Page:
We are also working on other global issues. Quality of educationwater; political economy of reform; anti-bribery; corporate social responsibility; innovation, competition. These are all elements to build a stronger international governance system.


To respond to these and other global challenges, the OECD is becoming more global, more inclusive and more relevant.  We have already started accession talks with Chile, Estonia, Israel, the Russian Federation and Slovenia. In parallel, we are strengthening our co-operation with Brazil, China, India, Indonesia and South Africa with a view to possible membership.


At the same time, the OECD’s relations with nearly 100 other developing countries have become a two-way avenue of communication and learning. During the past G8 Summit of Heiligendamm the OECD was asked to act as a platform for a dialogue between G8 countries and the major emerging economies that form the so-called G-5 group; China among them.


This represents a historical change for our Organization. We are becoming a real hub of dialogue on global issues; a hub where we share experiences and knowledge to improve our economies and to build a more harmonious Globalization.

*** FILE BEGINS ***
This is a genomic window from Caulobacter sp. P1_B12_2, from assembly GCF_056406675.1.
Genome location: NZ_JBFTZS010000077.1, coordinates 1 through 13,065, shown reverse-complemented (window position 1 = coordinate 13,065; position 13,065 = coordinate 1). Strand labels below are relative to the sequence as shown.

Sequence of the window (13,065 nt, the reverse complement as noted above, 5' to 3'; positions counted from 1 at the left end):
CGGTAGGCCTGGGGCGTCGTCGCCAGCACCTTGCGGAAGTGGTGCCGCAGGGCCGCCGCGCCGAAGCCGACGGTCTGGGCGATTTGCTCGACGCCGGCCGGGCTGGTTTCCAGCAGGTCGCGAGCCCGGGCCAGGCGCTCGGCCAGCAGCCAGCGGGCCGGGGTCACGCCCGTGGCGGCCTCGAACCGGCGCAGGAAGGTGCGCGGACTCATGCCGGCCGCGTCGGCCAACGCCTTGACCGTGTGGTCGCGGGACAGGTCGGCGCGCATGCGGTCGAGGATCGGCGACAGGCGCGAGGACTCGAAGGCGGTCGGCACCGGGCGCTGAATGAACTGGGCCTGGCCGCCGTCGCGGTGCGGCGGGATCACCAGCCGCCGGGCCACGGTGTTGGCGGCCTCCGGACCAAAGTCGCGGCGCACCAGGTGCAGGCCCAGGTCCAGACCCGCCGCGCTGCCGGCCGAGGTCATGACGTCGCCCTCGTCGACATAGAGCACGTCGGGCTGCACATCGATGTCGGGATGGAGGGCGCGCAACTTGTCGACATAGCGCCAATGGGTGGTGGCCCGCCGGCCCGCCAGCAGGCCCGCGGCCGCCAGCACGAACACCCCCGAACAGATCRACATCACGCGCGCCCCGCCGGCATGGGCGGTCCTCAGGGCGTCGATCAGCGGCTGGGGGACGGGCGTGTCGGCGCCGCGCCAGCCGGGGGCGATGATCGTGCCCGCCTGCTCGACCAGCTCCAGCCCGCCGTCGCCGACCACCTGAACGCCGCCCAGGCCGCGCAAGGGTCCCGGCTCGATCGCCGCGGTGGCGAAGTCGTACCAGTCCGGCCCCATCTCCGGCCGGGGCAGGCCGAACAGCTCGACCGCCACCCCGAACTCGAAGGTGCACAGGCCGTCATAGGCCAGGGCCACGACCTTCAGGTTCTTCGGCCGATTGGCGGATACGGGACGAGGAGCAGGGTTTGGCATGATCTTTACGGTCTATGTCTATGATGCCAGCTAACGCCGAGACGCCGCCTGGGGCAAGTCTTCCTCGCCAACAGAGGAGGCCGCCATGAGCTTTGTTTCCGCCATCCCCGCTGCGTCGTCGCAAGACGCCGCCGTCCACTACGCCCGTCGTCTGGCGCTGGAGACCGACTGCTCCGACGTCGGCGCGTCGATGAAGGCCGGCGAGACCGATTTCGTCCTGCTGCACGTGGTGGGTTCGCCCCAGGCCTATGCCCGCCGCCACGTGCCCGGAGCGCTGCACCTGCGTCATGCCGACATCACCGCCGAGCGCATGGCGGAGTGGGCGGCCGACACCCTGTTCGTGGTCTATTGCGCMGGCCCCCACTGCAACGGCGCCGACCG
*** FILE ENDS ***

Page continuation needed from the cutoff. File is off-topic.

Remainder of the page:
The OECD and China: a win-win equation

The engagement of China is a must for effectively addressing the global issues I mentioned before.
Let me repeat what I wrote in the foreword to the second edition of Angus Maddison’s  “Chinese Economic Performance in the Long Run”, which I will launch here in Beijing, tomorrow and which tracks the course of China and the world economy over the past  2000 years. “The world faces a new set of opportunities and challenges and China lies at the heart of them. When historians look back at our period, it is likely that few developments will appear quite so striking as the economic emergence of China”.

 

China has been growing at impressive rates for a long period. This growth has produced important benefits for China and for the world. However, it has also produced important challenges. Innovative policies are needed to curb income inequality and regional disparities, to find a right balance between rural and urban development, to moderate consumption of natural resources and increase the use of cleaner energy, to improve the environmental conditions under which Chinese people live. OECD countries are facing similar challenges, which they are all trying to tackle through sharing experiences and solutions.